But there is a problem in the potential scope of Mueller’s inquiry, which blends counter-intelligence (no limits) with possible US criminal violations.

     Miami Herald: Trump’s new Cuba policy is too much for some, not enough for others  (Miami Herald)

    Neither side in the emotional debate — those who favor a more hardline approach and those who favor the former Obama administration approach — got exactly what they wanted from Trump, although those who favor a middle ground that aims at sanctioning the Cuban military while not hampering Cuban Americans’ ability to travel and send money to relatives on the island may be most pleased. –Miami Herald

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  • Thoughts on the Health Care Bill: Repeal and Replace = Relief and Regret

    ZipDialog will feature specific elements of the Repeal-and-Replace bill over the next weeks.

    For now, though, I want to comment on the overall concept.

    • Obama’s achievement. It is easy to see the mammoth problems with the Affordable Care Act. The ACA did not meet the basic promises Obama made to pass it (you can keep your doctor and your existing insurance), is financially unsustainable, and is now melting down. But that wreck should not obscure what Pres. Obama, Nancy Pelosi, and Harry Reid achieved. After the ACA passed, most Americans came to believe that they have a right to healthcare and to the insurance policies needed to pay for it.  That right extends to the poor and to people with costly pre-conditions.
    • It is politically perilous to remove that very costly new right/entitlement. Except for the Freedom Caucus, even fiscally-conservative Republicans are unwilling to risk it. That’s what the fight among conservatives is about.
    • Democrats are perfectly happy with the mess created by Obamacare and would be even if Clinton were president. (Well, I should say the ones who remain in office. Many were defeated because they voted for it.)
      • If Hillary was president, the current mess would probably lead to single-payer. The D’s would certainly press for it.
      • With Trump, it leads to a bipartisan lock-in for a vast new entitlement, which will be there forever, in some form or other. Since the hybrid public/private arrangement the Republicans are trying to fashion may not work, the Dems could end up with single payer anyway.
      • If it new bill does not pass, D’s they will certainly pin the failure on the Republicans, and so will many voters.
    • As the negotiations become difficult this summer and fall, some R’s may think: “wait, let Obamacare fail this year and next, and we can pick up the pieces after that.” Dangerous calculation, I’d say, both politically for Republicans and physically for sick people.
    • If the bill passes and some people have to pay more or get less coverage–as some inevitably will-then D’s will blame the R’s, and so will some voters. These are fundamentally false comparisons between coverage offered by a new law and an imaginary future in which Obamacare lives on happily in cloud coocoo land.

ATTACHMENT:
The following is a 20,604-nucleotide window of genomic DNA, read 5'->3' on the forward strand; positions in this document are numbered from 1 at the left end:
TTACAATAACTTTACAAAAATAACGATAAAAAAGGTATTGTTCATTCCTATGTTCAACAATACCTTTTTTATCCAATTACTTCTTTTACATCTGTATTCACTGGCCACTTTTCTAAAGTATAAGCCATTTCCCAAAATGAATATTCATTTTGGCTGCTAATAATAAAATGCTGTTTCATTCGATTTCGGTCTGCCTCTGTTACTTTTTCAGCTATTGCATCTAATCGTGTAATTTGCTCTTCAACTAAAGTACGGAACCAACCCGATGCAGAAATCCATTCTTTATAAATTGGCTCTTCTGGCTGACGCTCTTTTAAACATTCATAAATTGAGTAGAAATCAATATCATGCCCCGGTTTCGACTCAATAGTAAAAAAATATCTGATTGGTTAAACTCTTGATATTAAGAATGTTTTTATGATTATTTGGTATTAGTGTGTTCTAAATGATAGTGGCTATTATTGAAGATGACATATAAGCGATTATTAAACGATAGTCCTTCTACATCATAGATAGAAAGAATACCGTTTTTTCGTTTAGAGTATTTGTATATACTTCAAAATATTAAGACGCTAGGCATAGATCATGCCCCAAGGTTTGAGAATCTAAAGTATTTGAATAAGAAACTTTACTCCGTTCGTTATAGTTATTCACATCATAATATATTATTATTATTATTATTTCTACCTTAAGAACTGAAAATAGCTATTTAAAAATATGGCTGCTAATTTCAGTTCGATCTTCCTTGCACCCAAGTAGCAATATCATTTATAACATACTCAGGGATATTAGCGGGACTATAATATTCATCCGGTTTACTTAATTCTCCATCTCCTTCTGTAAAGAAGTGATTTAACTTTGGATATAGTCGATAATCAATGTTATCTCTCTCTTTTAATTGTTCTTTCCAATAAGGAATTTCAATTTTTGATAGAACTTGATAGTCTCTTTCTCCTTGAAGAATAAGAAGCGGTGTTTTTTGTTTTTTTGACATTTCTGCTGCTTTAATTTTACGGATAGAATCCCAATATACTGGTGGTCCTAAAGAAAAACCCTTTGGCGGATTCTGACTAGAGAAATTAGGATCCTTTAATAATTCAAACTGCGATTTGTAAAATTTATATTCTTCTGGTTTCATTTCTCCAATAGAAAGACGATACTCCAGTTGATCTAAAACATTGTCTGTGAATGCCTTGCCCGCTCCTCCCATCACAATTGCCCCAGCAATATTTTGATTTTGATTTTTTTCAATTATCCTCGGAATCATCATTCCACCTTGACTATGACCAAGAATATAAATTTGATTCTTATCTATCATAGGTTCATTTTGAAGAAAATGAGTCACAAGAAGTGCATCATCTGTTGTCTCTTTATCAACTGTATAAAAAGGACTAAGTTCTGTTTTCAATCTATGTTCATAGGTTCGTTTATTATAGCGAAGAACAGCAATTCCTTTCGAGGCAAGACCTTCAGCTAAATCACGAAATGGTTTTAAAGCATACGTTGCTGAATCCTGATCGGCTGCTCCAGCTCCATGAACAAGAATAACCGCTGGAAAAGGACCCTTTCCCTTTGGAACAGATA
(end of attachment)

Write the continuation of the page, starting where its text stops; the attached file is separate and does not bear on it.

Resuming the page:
• In a country as angry and divided as America today, it is much easier to be the party out-of-power, as R’s are learning.
    • False comparisons. The Democrats and mainstream media will favor comparisons between any new Republican bill and the current ACA promises. The problem is that these are comparisons between a hypothetical Republican plan and an nonexistent Obamacare future. The current ACA is simply not sustainable. To say that “2 million people will lose benefit X or Y” is to assume that they would retain it under Obamacare. But that plan is falling of its own weight, so those people would lose the benefit anyway.
    • The falseness of the comparisons probably does not matter to most voters.
      • If they were promised their preexisting conditions were covered–and Trump said they would–then they will hold Trump and his party for covering them–and paying for it. 
      • Doing so will break the bank or force higher taxes, but the potential losers will demand those sacrifices. Given the public’s acceptance of the new entitlement, they have a strong chance of getting them.

    ◆ This political no-win situation is why the NYT headline reads: G.O.P. Cheers a Big Victory. But Has It Stirred a ‘Hornet’s Nest’? 

    Comment: Yes, but failing to act would have stirred a hornet’s nest, too.

    The big questions now are

    • Whether the R’s can pass anything that gets signed into law?
    • Whether too many people are disappointed? and
    • Whether the program is financially sustainable?
  • ZipDialog Roundup for Thursday, April 27

    Topics and articles chosen with care. Linked articles in bold purple

     Trump goes BIG with proposed tax cuts

    New York Times: “Trump Proposes Sharply Cutting Tax Rates for Individuals”

    The plan is still broad strokes, rather than details, but the strokes are bold.  The point men are Steven Mnuchin at Treasury and Gary Cohn at the National Economic Council.